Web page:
Rapper Guru and producer DJ Premier were an unbeatable underground duo in the days of Gang Starr. Just like A Tribe Called Quest, these performers had a visible appreciation for funk and jazz and never shied away from old-school scratching. In every track, Guru’s voice hypnotizes and envelopes us to the beat of DJ Premier’s silky melodies, manifesting in a classic street sound that deftly weaves together different sources of inspiration.
Gang Starr, Step In The Arena
10. Kendrick Lamar, To Pimp A Butterfly
This 2015 hip-hop album might not be considered a classic by everyone, but Kendrick Lamar is one of the few modern rappers who remains humble to hip-hop’s history and uses it to cultivate his own sound that’s truly original, evocative and politically charged. Lamar is a leader and a symbol of hope in what can be a very jaded industry. The theme of injustice always runs deep in Lamar’s work, and in this modern classic of a hip-hop album, it’s tied together with all kinds of musical influences, including noteworthy appearances by Thundercat and George Clinton.
Kendrick Lamar, To Pimp A Butterfly
11. 2Pac, All Eyez On Me
East Coast and West Coast might always argue about this, but there’s no fighting the fact that Tupac is one of the greats, and that this album is a piece of art. This album was released after Suge Knight bailed Tupac Shakur out of jail in exchange for signing to his label. That deal gave birth to ‘Pac’s most revered album to date, including tracks as iconic as “California Love.” A pure celebration of the gangster lifestyle (as produced by Death Row Records’ finest), with a swagger that mumble rappers today could never emulate.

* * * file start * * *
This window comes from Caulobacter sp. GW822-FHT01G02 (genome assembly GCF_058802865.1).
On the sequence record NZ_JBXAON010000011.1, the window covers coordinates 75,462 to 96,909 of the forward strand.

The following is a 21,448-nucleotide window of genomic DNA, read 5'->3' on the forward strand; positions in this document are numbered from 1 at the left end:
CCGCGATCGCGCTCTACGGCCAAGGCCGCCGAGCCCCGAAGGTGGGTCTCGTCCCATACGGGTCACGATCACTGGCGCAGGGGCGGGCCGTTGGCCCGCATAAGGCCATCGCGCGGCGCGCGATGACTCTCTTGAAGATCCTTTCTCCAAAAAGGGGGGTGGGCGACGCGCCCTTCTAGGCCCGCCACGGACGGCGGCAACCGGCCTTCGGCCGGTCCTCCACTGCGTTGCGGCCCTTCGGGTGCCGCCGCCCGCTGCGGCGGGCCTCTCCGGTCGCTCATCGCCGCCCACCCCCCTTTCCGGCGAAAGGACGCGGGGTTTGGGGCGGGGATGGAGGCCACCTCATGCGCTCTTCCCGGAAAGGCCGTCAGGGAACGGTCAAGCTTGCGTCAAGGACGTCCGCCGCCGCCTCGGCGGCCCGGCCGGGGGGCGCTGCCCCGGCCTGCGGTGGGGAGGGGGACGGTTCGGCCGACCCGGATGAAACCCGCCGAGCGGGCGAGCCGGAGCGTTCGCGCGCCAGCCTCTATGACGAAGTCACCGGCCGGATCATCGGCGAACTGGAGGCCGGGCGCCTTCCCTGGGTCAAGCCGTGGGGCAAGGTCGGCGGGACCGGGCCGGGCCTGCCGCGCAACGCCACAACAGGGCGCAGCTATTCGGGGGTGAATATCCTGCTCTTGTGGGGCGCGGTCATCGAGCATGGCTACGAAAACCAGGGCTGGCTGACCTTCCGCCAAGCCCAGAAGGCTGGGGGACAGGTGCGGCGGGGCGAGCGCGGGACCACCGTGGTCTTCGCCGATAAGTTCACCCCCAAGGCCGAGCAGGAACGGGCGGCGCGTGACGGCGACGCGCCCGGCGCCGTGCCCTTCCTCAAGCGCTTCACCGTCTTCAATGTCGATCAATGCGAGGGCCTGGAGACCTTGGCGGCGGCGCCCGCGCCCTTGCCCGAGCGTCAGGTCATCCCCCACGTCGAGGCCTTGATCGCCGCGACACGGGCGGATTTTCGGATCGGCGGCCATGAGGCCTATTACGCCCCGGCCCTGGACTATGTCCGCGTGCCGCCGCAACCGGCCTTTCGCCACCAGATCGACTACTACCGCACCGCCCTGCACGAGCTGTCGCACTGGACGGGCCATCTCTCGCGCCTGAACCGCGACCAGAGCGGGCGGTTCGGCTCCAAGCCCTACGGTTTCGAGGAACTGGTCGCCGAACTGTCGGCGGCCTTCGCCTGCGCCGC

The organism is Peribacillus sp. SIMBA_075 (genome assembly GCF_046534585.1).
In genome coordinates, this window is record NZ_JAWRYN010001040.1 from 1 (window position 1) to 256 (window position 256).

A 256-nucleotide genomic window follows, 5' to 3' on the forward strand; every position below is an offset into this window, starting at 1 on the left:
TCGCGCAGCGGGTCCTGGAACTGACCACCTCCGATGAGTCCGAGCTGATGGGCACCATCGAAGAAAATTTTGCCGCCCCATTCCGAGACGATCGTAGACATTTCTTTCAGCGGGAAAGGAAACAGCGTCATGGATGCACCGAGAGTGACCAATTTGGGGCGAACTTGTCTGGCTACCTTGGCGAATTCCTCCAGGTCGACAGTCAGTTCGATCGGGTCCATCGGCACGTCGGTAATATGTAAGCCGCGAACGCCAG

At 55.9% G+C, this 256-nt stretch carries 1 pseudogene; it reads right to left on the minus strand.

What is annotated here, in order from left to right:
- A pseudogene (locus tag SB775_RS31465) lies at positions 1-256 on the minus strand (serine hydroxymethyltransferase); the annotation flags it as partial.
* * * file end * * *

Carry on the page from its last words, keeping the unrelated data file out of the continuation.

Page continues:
2Pac, All Eyez On Me
12. Eminem, Marshall Mathers LP
Not too many rappers today can stand up to Eminem — he remains in a class of his own for his work, namely, The Marshal Mathers LP, which is filled with the artist’s signature vibe: brutally honest, furious and chock full of grit. This album is a relentless lashing out against critics and the problems that fame has created. With hits like “The Real Slim Shady” and “Stan,” it’s no wonder that The Marshal Mathers LP sold nearly 2 million copies in its first week alone — and that was before social media!
Eminem, Marshall Mathers LP
13. Kanye West, My Beautiful Dark Twisted Fantasy
Ok, we know it’s kind of cheating to include two Kanye albums on here, but the man had a serious genius streak for a while that definitely deserves a shoutout. This 2010 masterpiece studded with star features was a 10/10 for lyrics, production and diversity. From “Monster” and “Runaway” to “All of the Lights,” this is still a multi-genre creation that has stood the test of time over a decade later. A lavish and cohesive work where no two tracks ever sound the same.
Kanye West, My Beautiful Dark Twisted Fantasy
14. Missy Elliot, Supa Dupa Fly
It’s unfortunate that women in the rap game have to prove themselves ten-fold in the industry, but the women that have broken out stand shoulder to shoulder with the men, sometimes even overshadowing them. Such is the case with Missy Elliot, who was and still is a force of nature in hip hop. It’s hard to choose between her albums, but this one showcased the harmony between musical soulmates Missy and Timbaland. This 1997 work was truly ahead of its time, with crowd favorites “Rain (Supa Dupa Fly)” and “Pass Da Blunt.”